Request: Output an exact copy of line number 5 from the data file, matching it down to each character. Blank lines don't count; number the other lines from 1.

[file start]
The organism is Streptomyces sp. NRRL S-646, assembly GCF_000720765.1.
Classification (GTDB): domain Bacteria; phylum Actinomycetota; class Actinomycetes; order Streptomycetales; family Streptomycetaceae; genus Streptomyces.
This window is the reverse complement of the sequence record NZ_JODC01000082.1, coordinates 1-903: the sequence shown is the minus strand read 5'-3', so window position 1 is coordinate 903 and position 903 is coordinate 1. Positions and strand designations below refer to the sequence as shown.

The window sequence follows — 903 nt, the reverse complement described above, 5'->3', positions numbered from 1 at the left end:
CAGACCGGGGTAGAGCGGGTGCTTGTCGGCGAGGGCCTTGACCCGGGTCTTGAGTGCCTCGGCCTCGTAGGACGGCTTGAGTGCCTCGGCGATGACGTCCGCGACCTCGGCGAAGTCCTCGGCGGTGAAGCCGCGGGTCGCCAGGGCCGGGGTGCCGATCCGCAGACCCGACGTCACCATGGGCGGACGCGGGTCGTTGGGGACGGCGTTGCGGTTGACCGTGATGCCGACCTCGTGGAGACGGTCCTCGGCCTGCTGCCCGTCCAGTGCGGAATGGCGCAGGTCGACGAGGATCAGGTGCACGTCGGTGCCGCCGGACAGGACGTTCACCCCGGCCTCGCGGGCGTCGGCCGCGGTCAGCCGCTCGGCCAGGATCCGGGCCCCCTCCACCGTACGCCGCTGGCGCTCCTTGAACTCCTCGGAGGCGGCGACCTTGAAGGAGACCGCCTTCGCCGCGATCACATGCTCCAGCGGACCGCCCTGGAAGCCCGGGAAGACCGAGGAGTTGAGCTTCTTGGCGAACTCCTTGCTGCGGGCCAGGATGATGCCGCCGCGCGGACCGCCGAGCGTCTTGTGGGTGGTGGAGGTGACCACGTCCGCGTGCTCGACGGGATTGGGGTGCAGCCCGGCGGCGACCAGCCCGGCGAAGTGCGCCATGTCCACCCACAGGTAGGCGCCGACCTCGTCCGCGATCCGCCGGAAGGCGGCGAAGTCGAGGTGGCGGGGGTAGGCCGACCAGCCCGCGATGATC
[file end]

CAGACCGGGGTAGAGCGGGTGCTTGTCGGCGAGGGCCTTGACCCGGGTCTTGAGTGCCTCGGCCTCGTAGGACGGCTTGAGTGCCTCGGCGATGACGTCCGCGACCTCGGCGAAGTCCTCGGCGGTGAAGCCGCGGGTCGCCAGGGCCGGGGTGCCGATCCGCAGACCCGACGTCACCATGGGCGGACGCGGGTCGTTGGGGACGGCGTTGCGGTTGACCGTGATGCCGACCTCGTGGAGACGGTCCTCGGCCTGCTGCCCGTCCAGTGCGGAATGGCGCAGGTCGACGAGGATCAGGTGCACGTCGGTGCCGCCGGACAGGACGTTCACCCCGGCCTCGCGGGCGTCGGCCGCGGTCAGCCGCTCGGCCAGGATCCGGGCCCCCTCCACCGTACGCCGCTGGCGCTCCTTGAACTCCTCGGAGGCGGCGACCTTGAAGGAGACCGCCTTCGCCGCGATCACATGCTCCAGCGGACCGCCCTGGAAGCCCGGGAAGACCGAGGAGTTGAGCTTCTTGGCGAACTCCTTGCTGCGGGCCAGGATGATGCCGCCGCGCGGACCGCCGAGCGTCTTGTGGGTGGTGGAGGTGACCACGTCCGCGTGCTCGACGGGATTGGGGTGCAGCCCGGCGGCGACCAGCCCGGCGAAGTGCGCCATGTCCACCCACAGGTAGGCGCCGACCTCGTCCGCGATCCGCCGGAAGGCGGCGAAGTCGAGGTGGCGGGGGTAGGCCGACCAGCCCGCGATGATC